January 31, 2024
Wrapping up some loose ends on the Tom Mix feature in the next issue of True West.
A 1940 road map of Highway 89 going from Oracle Junction to Florence, which at the time was still unpaved. Tom Mix Wash is the third wash south of the highway shield in red.
The Mystery of The Warning Signs
There is some controversy about what kind of signs, or barricades were up around the bridge under construction on the Florence Highway when Tom Mix came roaring up the road at 80 m.p.h.
Washed Up And Washed Out
The Western pulp writer, Walt Colburn, wrote up the death of Tom Mix for our sister publication, Frontier Times, and he described the Tom Mix death scene this way: "Tom Mix owned a flashy looking Cord that he drove with the top down. The rear seat held his luggage, including a locker trunk. A highway crew was working on the Florence highway and they had put up a barrier with a detour sign. Tom Mix, traveling eighty miles an hour, had smashed through the barrier, turning the Cord over in a dry wash. The heavy trunk had been dislodged with the sudden impact, striking Tom on the back of the head and breaking his neck. He was killed instantly."
Of course, Colburn was not there and got his information from a friend who also was not there. Although basically accurate, two things jump out at me. The first is, why would Tom Mix blindly drive through a "barrier with a detour sign" without slowing down? And, two, we now know the "heavy trunk" was actually a medium sized metal suitcase—made by Haliburton!—and it is in the Tom Mix Museum in Dewey, Oklahoma.
Impaired? Or Drunk?
We know that Tom Mix visited with Walt Colburn and Pima County Sheriff Ed Echols at Colburn's Catalina Foothills ranchito on the outskirts of Tucson on the day before the accident. In the Frontier Times article, Coburn describes the King of the Cowboys sipping whiskey and trading stories with his two old friends. That night, Mix reportedly gambled and drank until 3 a.m. with Santa Rita Hotel musicians. He left Tucson around noon the next day, October 12, and drove north on Oracle Road and stopped at Oracle Junction (near the present day Lupe's Restaurant) and allegedly played poker and drank whiskey at a roadside establishment before driving off to his appointment with the washed out roadway south of Florence. Invariably, when a famous person dies, local legend grows up around the event with everyone remembering him stopping at their place of business and enhancing the encounter with tales of playing cards and drinking. I'm not saying it didn't happen but I am saying I take some of these "remembrances" with a grain of salt. That said, it is probably safe to say Mix had a few nips of whiskey before he took the highway to hell. How high was he? Maybe high enough to ignore the detour signs (let's be honest, it's hard to read distant road signs at 80 miles an hour, no matter how much you have had to drink.)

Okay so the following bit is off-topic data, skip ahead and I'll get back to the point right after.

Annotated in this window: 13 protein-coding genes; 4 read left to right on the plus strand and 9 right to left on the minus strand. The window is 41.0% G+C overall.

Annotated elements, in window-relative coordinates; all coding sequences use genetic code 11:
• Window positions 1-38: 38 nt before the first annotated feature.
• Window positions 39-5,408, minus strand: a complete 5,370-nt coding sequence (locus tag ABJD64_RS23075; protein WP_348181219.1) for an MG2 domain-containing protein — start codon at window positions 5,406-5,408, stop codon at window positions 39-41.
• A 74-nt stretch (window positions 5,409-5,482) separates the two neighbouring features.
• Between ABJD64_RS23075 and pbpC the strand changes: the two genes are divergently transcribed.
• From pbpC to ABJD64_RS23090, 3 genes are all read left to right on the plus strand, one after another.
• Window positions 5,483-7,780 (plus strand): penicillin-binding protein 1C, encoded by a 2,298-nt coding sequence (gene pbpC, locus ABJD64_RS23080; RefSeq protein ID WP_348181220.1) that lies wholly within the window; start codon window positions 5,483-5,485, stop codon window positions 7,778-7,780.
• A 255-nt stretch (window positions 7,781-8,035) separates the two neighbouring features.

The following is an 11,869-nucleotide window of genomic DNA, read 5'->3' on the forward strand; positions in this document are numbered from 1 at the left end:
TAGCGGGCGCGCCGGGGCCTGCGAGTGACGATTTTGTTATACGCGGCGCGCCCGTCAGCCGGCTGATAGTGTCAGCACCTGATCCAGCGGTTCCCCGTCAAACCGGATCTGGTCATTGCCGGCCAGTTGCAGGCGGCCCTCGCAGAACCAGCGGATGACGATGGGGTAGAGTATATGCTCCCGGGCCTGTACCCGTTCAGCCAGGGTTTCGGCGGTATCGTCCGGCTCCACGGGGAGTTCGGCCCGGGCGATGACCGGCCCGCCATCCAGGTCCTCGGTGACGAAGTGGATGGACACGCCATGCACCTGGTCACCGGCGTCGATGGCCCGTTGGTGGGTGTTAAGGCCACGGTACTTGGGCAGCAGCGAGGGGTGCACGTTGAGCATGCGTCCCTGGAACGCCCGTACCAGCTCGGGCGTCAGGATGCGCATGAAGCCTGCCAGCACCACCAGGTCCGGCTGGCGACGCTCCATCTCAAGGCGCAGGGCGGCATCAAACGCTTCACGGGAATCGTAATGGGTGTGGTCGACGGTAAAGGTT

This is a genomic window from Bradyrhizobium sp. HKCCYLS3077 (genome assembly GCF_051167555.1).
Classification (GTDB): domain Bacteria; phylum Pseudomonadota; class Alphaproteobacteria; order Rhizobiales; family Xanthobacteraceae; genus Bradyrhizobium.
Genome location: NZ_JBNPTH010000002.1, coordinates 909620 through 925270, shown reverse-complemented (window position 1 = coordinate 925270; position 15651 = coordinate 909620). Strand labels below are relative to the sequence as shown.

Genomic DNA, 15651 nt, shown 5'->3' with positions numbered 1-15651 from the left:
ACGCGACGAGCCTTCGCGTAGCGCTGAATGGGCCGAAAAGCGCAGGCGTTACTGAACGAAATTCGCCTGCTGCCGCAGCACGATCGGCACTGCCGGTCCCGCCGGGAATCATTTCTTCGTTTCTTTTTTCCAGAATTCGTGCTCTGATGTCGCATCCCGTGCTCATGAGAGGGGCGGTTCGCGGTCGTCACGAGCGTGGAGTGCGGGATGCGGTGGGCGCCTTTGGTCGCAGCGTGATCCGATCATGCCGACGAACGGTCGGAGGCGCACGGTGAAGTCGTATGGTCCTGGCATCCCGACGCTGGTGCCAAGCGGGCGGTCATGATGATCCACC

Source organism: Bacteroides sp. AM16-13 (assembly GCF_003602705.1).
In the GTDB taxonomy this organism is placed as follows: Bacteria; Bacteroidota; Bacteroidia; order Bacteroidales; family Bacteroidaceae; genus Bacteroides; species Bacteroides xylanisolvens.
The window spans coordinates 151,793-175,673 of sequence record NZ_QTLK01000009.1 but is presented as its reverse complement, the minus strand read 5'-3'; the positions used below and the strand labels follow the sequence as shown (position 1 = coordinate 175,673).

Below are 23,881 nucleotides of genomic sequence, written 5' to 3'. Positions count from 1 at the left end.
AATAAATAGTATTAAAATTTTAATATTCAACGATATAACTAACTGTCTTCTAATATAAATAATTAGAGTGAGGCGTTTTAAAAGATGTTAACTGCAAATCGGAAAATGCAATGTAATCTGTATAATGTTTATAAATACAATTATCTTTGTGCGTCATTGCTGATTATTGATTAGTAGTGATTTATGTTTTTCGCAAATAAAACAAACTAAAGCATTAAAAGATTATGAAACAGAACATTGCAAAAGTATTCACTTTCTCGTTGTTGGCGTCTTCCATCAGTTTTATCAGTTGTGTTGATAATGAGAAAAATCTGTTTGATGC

One of the local newspapers gave this account: "He was driving so fast that he didn't notice—or failed to heed—signs warning that one of the bridges was out on the road ahead." A small highway crew was working on the bridge at the time of the accident. John Adams of Oracle, claimed that after the car overturned, Adams saw a figure move from beneath the Cord and start to stand up. Mix supposedly took a step and fell dead.
Several minutes after the crash, Martin Younkers, of Beloit, Wisconsin and Anthony Monts of Rockfore, Illinois drove up to the crash site from the south and helped pull the actor's body from under his racing car. They had been passed by Mix on the dirt road, and they reported Mix used his siren to pass them at a high rate of speed. Yonkers and Monts also claimed a heavy suitcase had fallen against Mix's head, burying his face in the soft sand.
If there was a barrier it must have been hard to see from a distance. And, perhaps it created an optical illusion, with the rebuilt bridge abutments below the roadway and made it appear as if the road was unobstructed and therefore unable to be seen by Mix in the speeding roadster.
In the end, drunk or sober, signs or no signs, The King of the Cowboys was dead. He had cheated death numerous times in his long career and it's more than a little ironic that this anonymous wash, one of thousands that criss cross Arizona's roadways, had finally claimed "The Road Demon."
"We will never see Tom Mix again."
—A Canadian lament seven months before he died